To answer the actual question you asked: "because the standard says so".
Only variables of static, constant, integral types (including enumerations) may be initialized inside of a class declaration. If a compiler supports in-line initialization of floats, it is an extension. As others pointed out, the way to deal with static, constant, non-integral variables is to define and initialize them in the class's corresponding source file (not the header).
C++ Standard Section 9.2 "Class Members" item 4:
A member-declarator can contain a
constant-initializer only if it declares a static member (9.4) of
const integral or const enumeration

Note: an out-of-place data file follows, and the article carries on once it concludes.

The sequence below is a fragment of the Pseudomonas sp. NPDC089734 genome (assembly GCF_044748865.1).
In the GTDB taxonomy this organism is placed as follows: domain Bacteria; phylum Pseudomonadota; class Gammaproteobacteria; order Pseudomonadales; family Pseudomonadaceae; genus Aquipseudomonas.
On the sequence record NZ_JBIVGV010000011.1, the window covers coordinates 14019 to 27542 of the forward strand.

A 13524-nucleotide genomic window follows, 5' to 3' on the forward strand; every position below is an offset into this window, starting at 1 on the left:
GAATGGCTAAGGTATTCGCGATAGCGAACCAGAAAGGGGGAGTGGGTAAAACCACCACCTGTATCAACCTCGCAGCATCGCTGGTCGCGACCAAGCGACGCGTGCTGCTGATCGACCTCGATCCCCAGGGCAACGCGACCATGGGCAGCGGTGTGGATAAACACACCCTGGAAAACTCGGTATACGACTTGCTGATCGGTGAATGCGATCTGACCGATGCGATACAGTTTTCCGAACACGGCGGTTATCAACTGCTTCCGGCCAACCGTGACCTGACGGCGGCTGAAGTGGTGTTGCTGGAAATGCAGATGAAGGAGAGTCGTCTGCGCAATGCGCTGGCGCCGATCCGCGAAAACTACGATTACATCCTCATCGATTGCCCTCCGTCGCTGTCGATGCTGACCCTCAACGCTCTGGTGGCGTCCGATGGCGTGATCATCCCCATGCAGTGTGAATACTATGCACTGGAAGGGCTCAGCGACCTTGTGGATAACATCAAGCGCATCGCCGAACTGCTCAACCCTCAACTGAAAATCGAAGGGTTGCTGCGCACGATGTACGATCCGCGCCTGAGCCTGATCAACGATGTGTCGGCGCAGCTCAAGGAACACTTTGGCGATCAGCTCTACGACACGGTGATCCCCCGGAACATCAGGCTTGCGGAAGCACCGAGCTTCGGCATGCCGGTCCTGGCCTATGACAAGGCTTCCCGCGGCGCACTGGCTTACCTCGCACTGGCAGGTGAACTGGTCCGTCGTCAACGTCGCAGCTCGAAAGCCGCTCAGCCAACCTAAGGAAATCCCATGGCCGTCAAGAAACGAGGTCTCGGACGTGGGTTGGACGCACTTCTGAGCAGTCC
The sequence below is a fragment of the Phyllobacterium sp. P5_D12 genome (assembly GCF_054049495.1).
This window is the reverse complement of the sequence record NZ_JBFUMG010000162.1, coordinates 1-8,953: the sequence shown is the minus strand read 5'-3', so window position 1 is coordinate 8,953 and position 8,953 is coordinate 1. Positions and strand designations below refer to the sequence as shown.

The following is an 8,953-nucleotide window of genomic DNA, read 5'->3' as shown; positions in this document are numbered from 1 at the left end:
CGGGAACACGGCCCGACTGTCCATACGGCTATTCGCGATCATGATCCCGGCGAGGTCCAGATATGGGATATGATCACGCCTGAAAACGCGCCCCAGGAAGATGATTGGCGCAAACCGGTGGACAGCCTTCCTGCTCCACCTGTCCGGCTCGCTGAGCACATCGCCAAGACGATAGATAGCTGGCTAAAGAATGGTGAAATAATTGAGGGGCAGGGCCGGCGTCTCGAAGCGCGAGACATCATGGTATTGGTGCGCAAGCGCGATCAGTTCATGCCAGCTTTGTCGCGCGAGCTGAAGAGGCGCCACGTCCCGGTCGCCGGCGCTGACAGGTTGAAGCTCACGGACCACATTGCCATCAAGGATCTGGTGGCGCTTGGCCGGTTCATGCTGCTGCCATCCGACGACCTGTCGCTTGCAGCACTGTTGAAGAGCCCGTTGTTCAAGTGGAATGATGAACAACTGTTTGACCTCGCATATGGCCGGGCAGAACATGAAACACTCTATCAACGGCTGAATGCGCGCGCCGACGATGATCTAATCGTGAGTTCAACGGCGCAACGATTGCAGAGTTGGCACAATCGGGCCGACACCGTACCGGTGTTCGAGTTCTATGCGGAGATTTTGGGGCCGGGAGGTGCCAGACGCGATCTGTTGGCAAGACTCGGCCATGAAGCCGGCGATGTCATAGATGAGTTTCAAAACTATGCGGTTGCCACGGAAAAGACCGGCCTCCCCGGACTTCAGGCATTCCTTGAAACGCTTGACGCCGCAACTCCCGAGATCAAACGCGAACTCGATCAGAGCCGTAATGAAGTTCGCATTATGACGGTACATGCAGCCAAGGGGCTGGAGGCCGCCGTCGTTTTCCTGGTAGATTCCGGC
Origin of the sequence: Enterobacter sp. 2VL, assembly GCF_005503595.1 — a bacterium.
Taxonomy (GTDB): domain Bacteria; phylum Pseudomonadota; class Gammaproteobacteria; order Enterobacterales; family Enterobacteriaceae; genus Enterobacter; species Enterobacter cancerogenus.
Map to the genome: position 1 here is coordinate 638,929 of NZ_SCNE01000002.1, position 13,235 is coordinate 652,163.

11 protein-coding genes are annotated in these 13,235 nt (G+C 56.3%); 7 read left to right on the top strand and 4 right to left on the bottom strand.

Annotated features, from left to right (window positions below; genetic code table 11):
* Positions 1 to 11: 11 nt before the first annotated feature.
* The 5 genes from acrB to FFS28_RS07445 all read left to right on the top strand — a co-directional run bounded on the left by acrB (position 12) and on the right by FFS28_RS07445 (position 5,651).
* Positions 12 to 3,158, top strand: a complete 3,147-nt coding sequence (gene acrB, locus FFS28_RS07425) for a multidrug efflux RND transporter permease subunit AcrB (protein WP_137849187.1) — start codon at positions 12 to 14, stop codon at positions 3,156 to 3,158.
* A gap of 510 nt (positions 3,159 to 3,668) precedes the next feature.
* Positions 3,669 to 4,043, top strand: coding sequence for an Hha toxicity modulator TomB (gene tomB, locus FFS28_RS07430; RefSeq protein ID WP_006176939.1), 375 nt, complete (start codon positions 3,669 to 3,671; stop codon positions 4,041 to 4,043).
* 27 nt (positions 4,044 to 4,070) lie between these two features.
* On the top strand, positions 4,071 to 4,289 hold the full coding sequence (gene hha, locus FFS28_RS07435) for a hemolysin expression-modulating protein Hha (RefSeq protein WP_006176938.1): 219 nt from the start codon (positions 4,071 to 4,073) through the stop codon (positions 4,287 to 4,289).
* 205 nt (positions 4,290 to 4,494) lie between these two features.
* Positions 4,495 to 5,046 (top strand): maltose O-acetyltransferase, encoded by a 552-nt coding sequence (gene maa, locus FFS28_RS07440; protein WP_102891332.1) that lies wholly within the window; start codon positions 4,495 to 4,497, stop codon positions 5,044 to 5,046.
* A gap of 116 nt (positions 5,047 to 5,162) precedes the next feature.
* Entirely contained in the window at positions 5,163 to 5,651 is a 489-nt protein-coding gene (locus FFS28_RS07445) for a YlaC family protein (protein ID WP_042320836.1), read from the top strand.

type, see 9.4.2.
Section 9.4.2 "Static Data Members" item 2:
If a static data member is of const
integral or const enumeration type,
its declaration in the class deﬁnition
can specify a constant-initializer
which shall be an integral constant
expression (5.19). In that case, the
member can appear in integral constant
expressions. The member shall still be
deﬁned in a namespace scope if it is
used in the program and the namespace
scope deﬁnition shall not contain an